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Performances

Scene from Caliban
01 Apr 2017

New opera Caliban banal and wearisome

Listening to Moritz Eggert’s Caliban is the equivalent of watching a flea-ridden dog chasing its own tail for one-and-half hours. It scratches, twitches and yelps. Occasionally, it blinks pleadingly, but you can’t bring yourself to care for such a foolish animal and its less-than-tragic plight.

New opera Caliban banal and wearisome

A review by Jenny Camilleri

Above: Scene from Caliban

 

Caliban was one of three world premieres at the 2017 Opera Forward Festival in Amsterdam. While only a few new operas will be masterpieces, some, such as this one, should not be inflicted on the public. Caliban retells Shakespeare’s The Tempest while focusing on its title character, the deformed witch’s son from whom Prospero, the deposed Duke of Milan, steals the island of his exile. When Prospero learns that his treacherous brother is passing by on a ship, he uses sorcery to create a sea-storm to strand its passengers. The Tempest’s shipwrecked party is reduced to the servants Stephano and Trinculo, with whom Caliban plans a failed coup against Prospero, and Ferdinand, Prince of Naples, who eventually marries Prospero’s daughter, Miranda.

Librettist Peter te Nuyl applies a post-colonialist reading to the plot, translating Shakespeare into modern speech. “The red plague rid you” becomes “The red plague will rot you”. When Prospero catches Caliban and Miranda being intimate, he ends his abusive attempts to educate and civilize the native islander. From then on it’s abuse without edification. In the end Caliban rebels and overthrows his master. He abandons his primitive syntax (“Caliban angry”) and appropriates Prospero’s speech about life being “such stuff as dreams are made on”, finally learning the language of Shakespeare, just as Prospero wanted. This is about as much Shakespeare as the opera contains, apart from Miranda stealing some of Lady Macbeth’s lines, disclosing her own political ambitions. Updating Shakespeare is all very well, but Te Nuyl’s lines are often banal and at times perplexing. “Sneer ’em, jeer ’em. Thought is free”, the drunkard Stephano sings in his Mockney accent, words that suggest alcohol pickles your prepositions as well as your liver. Colonization dispossesses and enslaves, and gives birth to monsters in its own image – a perfectly valid theory that has to make do with the humorless libretto and enervating music.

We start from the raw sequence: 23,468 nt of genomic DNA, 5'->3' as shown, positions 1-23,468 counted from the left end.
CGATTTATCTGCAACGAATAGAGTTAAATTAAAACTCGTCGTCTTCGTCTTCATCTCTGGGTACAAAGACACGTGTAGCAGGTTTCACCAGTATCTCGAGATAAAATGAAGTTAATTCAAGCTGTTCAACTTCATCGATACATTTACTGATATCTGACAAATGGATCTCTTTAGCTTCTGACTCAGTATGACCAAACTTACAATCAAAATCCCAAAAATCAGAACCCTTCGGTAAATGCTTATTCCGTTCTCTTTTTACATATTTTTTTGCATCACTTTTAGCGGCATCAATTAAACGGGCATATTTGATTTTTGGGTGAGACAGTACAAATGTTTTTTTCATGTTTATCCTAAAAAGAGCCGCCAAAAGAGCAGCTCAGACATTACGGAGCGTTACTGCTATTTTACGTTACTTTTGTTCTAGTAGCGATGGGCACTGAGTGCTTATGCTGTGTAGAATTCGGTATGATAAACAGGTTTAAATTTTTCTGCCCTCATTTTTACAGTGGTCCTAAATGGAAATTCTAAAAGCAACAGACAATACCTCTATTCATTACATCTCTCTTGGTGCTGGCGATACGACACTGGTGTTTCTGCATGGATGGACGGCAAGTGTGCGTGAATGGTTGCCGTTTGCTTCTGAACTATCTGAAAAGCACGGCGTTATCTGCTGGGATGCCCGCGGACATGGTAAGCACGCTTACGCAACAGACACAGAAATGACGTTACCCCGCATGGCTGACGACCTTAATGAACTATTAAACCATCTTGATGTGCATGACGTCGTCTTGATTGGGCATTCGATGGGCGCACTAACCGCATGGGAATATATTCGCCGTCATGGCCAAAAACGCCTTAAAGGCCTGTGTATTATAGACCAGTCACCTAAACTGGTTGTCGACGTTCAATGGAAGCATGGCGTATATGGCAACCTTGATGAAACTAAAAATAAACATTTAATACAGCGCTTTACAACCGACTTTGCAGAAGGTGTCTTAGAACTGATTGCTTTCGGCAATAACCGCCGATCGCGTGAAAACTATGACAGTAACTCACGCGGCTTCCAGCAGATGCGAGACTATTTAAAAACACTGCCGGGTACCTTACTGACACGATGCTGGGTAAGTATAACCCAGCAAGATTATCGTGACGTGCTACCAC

Eggert’s palette is promising, tinged darkish by low-pitched instruments such as the bass flute and bass clarinet. An accordion references Eastern European strains and there are Schoenberg-like violin solos. But these wisps of melody rise from a bed of sludgy chords or hover above clumps of notes on a loop. The singers senselessly reiterate phrases in ever-widening note intervals or hiccup compulsively in staccato. The entire score is mired in stagnant repetition. There are interesting passages, such as mariachi echoes by trumpet and trombone to a salsa beat on the bongo drums. Ferdinand sings a romantic aria in English Renaissance style, ironically accompanied by wheezy chords, but mindlessness soon returns. Miranda responds with a vapid pop number called “I don’t know anyone of my sex”, with illustrative crotch grabbing. As well versed as they are in bringing new music to life, the Asko|Schönberg musicians, alertly led by Steven Sloane, could not make the work intriguing.

Lotte de Beer’s low-cost staging cleverly uses all the corners of the stage, and suited both venue and chamber opera format. Characters move dynamically, wheeling in the flight cases and scaffolding that make up the set. They change costumes onstage, picking items from large garment racks. Prospero creates his tempest with rows of fans, dry ice and a strobe light. Another asset of the production was the talented cast. Alexander Oliver was splendidly sinister as Prospero, a spoken role, in Fair Isle sweater and tie (not geek chic, but retired headmaster with good china and a mean streak). De Beer underscores his overbearing nature by magnifying his smirk on a wall using live video.

Soprano Alexandra Flood and tenor Timothy Fallon shared six roles between them, playing Prospero’s minions as well as, respectively, Miranda/Trinculo and Ferdinand/Stephano. Flood has a lovely, full-toned voice, which she handled with facility. Fallon sang spiritedly and, when the music allowed for it, with pleasing legato. Michael Wilmering was a characterful Caliban, projecting rude instinct and innocence in equal measure. The music required him to repeatedly push up his silky baritone into falsetto. To his great credit, Wilmering sang beautifully to the end. Regrettably, these quality voices were amplified. Was it impossible to amplify only the spoken dialogue? Was it because the orchestration included a synthesizer imitating a bad-tempered organ? Or was it because Operafront, the production company, targets new opera audiences, who can’t digest unamplified voices? Whatever the reason, the electronically “enhanced” singing in a small venue such as the Compagnietheater was loud and bothersome. Putting on new operas is one of the admirable aims of the Opera Forward Festival. Alas, this one deserves to sink without a trace.

Jenny Camilleri


Cast and production information:

Caliban: Michael Wilmering; Miranda/Trinculo: Alexandra Flood; Stephano/Ferdinand: Timothy Fallon; Prospero: Alexander Oliver. Director: Lotte de Beer; Set and Costume Design: Clement & Sanôu; Lighting Design: Maarten Warmerdam. Composer: Moritz Eggert; Libretto: Peter te Nuyl; Conductor: Steven Sloane. Asko|Schönberg. Seen at the Compagnietheater, Amsterdam, Thursday, 30th March 2017.

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